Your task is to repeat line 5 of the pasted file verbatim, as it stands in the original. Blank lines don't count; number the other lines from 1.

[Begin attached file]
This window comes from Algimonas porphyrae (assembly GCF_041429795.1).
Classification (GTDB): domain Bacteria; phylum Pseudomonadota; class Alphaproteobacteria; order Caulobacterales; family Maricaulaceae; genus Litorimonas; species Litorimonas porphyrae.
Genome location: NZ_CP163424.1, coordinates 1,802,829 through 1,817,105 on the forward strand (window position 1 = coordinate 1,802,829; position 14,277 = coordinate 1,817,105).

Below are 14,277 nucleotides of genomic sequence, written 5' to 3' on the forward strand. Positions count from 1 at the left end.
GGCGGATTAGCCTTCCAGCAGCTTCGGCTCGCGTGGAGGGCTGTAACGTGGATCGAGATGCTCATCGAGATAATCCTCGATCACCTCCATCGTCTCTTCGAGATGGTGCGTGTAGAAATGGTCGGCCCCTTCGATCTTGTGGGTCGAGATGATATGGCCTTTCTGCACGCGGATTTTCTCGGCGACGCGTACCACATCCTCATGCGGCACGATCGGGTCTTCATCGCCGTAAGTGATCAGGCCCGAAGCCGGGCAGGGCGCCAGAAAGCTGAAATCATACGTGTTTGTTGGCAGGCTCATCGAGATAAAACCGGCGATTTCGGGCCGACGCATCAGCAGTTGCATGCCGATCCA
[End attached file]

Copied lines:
GGCGGATTAGCCTTCCAGCAGCTTCGGCTCGCGTGGAGGGCTGTAACGTGGATCGAGATGCTCATCGAGATAATCCTCGATCACCTCCATCGTCTCTTCGAGATGGTGCGTGTAGAAATGGTCGGCCCCTTCGATCTTGTGGGTCGAGATGATATGGCCTTTCTGCACGCGGATTTTCTCGGCGACGCGTACCACATCCTCATGCGGCACGATCGGGTCTTCATCGCCGTAAGTGATCAGGCCCGAAGCCGGGCAGGGCGCCAGAAAGCTGAAATCATACGTGTTTGTTGGCAGGCTCATCGAGATAAAACCGGCGATTTCGGGCCGACGCATCAGCAGTTGCATGCCGATCCA